Softboard - the rising star?

29 May 2020

Simon Curling, research scientist at Bangor University’s Biocomposites Centre, takes a look at softboard’s growth, the product’s attributes and its further development

Softboard (aka low-density fibre board, insulation board) may not be the first type of wood based panel to spring to mind, especially when compared with the success of OSB, MDF and particleboard. However, in the last few years softboard has seen a steady increase in production. In Europe during 2017 and 2018 there was a 6-7% increase in production of softboard whilst hardboard and MDF conversely have seen either low growth or a drop in production. Softboard is wet formed, then pressed and dried, somewhat akin to paper making.

This produces a material that doesn’t use adhesive resins, instead relying on the natural components of the fibre, such as lignin, or hydrogen bonding between fibres to bind the boards. It generally has a density in the range from 230kg/m3 to 450kg/m3 and is therefore a relatively low weight product.

Softboard exhibits good thermal and acoustic insulation properties and is therefore routinely used in construction as insulation panels. The board may also provide dynamic buffering of moisture. Conversely the strength properties of the boards are obviously lower than most other types of wood based panels.

So why is softboard increasing production? The move to energy efficient buildings for the past few years is an obvious reason for this gain in popularity for construction.

Acoustic insulation is also clearly desirable for high density housing. Also, the lack of resin binders gives softboard the advantage of extremely low (or zero) formaldehyde and/or TVOC emissions.

As the push for improved air quality in the indoor environment has taken a step forward there has been an impetus for low emission products. Softboard would therefore seem a good candidate for the role. In terms of standards there are a number that are designed for softboards and stipulate its usage, testing and labelling. In Europe EN 622-4 and EN 316 specify the requirements for softboard, whilst in America that is detailed in ASTM C208-12. Testing of boards is detailed in EN1058 and ASTM C209. Other standards such as insulation value and fire testing standards are also applicable.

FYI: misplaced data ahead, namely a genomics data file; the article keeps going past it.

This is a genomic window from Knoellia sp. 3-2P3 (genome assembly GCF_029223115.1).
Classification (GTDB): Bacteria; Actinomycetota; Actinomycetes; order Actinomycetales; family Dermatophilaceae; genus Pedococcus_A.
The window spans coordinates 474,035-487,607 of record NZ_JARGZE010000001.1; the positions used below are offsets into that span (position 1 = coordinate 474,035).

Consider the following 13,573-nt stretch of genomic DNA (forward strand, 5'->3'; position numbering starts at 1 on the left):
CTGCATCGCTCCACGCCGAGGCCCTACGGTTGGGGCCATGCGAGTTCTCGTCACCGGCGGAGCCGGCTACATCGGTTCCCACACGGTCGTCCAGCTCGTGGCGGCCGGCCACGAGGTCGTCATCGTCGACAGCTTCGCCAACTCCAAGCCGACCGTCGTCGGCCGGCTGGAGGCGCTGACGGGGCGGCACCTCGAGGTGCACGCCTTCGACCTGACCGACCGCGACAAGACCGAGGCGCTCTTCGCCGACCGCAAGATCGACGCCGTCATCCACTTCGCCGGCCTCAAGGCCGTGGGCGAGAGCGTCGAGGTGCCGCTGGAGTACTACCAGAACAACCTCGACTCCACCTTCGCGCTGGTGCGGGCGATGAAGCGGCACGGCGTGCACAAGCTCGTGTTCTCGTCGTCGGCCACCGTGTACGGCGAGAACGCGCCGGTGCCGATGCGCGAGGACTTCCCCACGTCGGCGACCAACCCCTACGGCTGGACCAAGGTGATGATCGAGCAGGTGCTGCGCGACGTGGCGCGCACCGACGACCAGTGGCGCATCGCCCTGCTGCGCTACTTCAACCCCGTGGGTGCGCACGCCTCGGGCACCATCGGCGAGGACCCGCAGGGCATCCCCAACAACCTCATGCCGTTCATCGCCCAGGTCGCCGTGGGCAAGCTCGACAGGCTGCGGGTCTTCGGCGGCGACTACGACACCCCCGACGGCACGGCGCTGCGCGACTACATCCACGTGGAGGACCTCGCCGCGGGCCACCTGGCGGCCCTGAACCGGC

The future innovation for softboard may rely on process improvements in dewatering, and reduction of the energy and time required to dry the boards. The use of both non-virgin wood and nonwood lignocellulosic material is already a feature of the industry; further research and innovation make this an interesting and developing area to observe.

The use of recycled fibre in particular is one that shows great promise and fits very well with sustainability targets and reducing the loading on land fill. The prospect of reuse and recycling of softboard should be easier than with other types of fibreboards, as they lack the resin of other fibreboards.

Alongside the development of the fibre furnish there are also exciting prospects in the improvement of physical properties with innovative additives. The aim is always, of course, to maintain the good thermal, acoustic and low emission profiles intact, but there are advances to be made in this area. Aside from the mechanical and insulation properties of the boards, additives may also enhance other very useful and exciting characteristics of the fibre, for example, to improve the moisture buffering and to reduce any susceptibility to mould growth.

Various additives, such as minerals or nut shells, that have been used in medium density fibreboard to not only reduce VOC emissions but also actively scavenge those VOCs from the interior environment should also be applicable to softboards.

Insulation boards
Insulation boards